In an effort to be good citizens of New York State and avoid travel to Covid-risky territory, my daughter and I decided on a three-day getaway within the borders of the state we love so much. I’d heard of the “Grand Canyon of the east” and had it on my travel/bucket list. After the very pleasant and scenic drive along Route 17 West, through Orange and Sullivan Counties, and then a right turn north somewhere in Wyoming County, we found ourselves in Perry, New York, a historic town adjacent to Letchworth State Park.
The drive itself took almost five hours from Manhattan, so we knew we’d have one full day in the 14,000-plus state park. It’s shaped like a bolt of lightning at 1 ½ miles wide and 17 miles long. With three magnificent waterfalls, thanks to the Genesee Gorge and the Genesee River, it’s clear why the park has been voted Number 1 in the U.S. (2015), and the Best New York State Attraction (2017).
With almost 30 hiking trails for all levels, and the four-season outdoor activities (fishing, biking, white water rafting, horseback riding, skiing, snowmobiling), it’s the three magnificent waterfalls that draw the crowds. The Genesee River Gorge splits the park in two, and easy walkways along the rim allow visitors spectacular views of the Upper, Middle and Lower Falls.
The Genesee Arch Bridge, completed in 2018, spans the Upper Falls and provides one of the most popular photo spots. For nature enthusiasts, there’s the Humphrey Nature Center which focuses on the geology, wildlife and plants of the area, and interactive exhibits at the Mount Morris Dam & Visitor Center. Get a snack at one of the stands near the falls, or a full lunch at the Glen Iris Inn, the former home of Mr. Letchworth himself.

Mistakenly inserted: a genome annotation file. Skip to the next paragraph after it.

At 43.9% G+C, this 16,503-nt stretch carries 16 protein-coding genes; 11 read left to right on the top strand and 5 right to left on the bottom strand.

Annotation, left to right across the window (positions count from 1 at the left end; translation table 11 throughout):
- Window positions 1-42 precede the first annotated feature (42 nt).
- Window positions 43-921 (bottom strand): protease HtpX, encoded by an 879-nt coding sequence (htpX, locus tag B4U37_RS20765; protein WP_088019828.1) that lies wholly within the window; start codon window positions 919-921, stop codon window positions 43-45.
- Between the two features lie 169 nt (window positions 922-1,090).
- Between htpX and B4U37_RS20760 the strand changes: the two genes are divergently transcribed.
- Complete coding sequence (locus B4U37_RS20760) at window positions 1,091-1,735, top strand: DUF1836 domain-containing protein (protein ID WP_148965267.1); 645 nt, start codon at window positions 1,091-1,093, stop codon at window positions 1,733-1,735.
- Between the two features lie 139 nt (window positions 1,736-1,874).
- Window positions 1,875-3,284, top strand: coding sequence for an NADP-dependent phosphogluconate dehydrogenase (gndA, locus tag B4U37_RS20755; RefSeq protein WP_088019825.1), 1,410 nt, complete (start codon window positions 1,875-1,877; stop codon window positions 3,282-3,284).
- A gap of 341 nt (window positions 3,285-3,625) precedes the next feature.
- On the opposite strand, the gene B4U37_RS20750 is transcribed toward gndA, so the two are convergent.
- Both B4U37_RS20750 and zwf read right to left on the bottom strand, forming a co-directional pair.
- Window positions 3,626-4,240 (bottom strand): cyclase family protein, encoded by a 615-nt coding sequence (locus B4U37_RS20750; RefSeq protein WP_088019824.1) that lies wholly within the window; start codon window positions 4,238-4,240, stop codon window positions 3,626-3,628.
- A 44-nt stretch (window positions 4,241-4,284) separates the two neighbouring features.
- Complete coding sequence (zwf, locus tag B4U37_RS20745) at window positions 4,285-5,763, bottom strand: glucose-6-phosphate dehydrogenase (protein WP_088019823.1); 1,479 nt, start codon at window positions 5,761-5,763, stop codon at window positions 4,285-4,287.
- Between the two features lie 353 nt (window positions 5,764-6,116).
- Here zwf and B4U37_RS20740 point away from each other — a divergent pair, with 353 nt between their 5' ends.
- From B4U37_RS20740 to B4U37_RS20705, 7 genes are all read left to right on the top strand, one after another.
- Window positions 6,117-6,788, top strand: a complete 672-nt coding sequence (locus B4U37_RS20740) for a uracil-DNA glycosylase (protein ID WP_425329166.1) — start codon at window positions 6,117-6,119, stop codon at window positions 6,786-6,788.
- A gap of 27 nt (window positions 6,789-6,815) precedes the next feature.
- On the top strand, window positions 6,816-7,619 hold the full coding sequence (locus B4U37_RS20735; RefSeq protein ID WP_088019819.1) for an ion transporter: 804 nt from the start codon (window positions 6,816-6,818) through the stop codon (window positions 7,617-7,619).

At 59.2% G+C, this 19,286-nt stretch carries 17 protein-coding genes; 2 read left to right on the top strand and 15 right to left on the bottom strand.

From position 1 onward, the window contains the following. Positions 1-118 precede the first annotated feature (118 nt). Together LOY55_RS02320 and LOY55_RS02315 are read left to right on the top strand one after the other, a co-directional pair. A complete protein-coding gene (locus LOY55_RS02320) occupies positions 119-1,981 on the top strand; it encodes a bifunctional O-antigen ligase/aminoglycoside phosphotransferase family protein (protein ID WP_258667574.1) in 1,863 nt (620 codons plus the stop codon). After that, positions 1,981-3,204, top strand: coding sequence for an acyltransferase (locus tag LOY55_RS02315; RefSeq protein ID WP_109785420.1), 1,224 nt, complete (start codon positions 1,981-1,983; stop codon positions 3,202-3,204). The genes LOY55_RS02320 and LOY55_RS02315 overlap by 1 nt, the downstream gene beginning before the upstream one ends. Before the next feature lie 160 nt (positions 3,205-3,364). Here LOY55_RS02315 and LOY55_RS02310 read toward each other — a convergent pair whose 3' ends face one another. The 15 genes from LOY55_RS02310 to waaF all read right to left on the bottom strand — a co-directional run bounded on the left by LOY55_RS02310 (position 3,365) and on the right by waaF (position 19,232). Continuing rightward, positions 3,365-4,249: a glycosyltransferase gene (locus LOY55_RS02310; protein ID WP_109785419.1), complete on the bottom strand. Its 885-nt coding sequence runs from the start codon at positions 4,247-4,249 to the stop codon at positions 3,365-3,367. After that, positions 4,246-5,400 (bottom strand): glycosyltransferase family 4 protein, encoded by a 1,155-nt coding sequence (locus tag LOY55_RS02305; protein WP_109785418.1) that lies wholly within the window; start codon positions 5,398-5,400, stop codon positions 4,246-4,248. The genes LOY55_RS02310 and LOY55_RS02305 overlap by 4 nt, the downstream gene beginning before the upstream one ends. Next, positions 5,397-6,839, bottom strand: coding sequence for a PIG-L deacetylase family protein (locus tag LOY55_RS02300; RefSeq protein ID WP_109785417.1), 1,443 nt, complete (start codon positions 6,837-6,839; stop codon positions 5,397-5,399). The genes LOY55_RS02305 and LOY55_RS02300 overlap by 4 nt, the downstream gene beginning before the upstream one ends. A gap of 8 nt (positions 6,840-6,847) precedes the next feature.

And what an interesting man he was. Born a Quaker in 1823, William Pryor Letchworth made his fortune in the iron, hardware and saddlery business, and as a young man was able to travel the world, expanding his knowledge of history, art, and social issues. A lifelong bachelor, and with a desire to help his community, he accepted an appointment to New York State Board of Charities and was instrumental in improving the lives of institutionalized children, and the mentally ill. In a Hudson Valley Magazine story from January, 2020, we read that “he pushed for a new, progressive model of care that was a radical departure from the high-rise asylums and decrepit almshouses of the time: a self-contained and self-sustaining village of small cottages on a working farm, which would allow residents a more humane and productive lifestyle under the care of the leading researchers and physicians of the day.” Rockland County’s Letchworth Village, named after him, was modeled on his vision, but fell into disgrace with its overcrowded population and overwhelmed staff; it closed in 1996.
After retiring from public life, Letchworth gifted his land and estate to New York State in order to protect it from power companies who wanted to tap the flow of the Genesee River. He also left his estate, Glen Iris, which is now a country inn and restaurant; historic structures, and a collection of mementos from the 19th century, including tools and items from the Native People. Gazing at the Middle Falls, over 107 feet high and 285 feet wide, it remains just as was during his lifetime, and is a sight to behold.
Letchworth State Park has easy paths along the rim with stone staircases conveniently placed to bring visitors up to specific scenic overlooks. There is an information office, snack stand, gift shops, and plenty of parking throughout the park. Ten dollar entrance fee. Masks required, and social distancing requested.
For accommodations, restaurant information and updates on Covid-restrictions, log on to visitletchworthpark.com.
Photos by MJ Hanley-Goff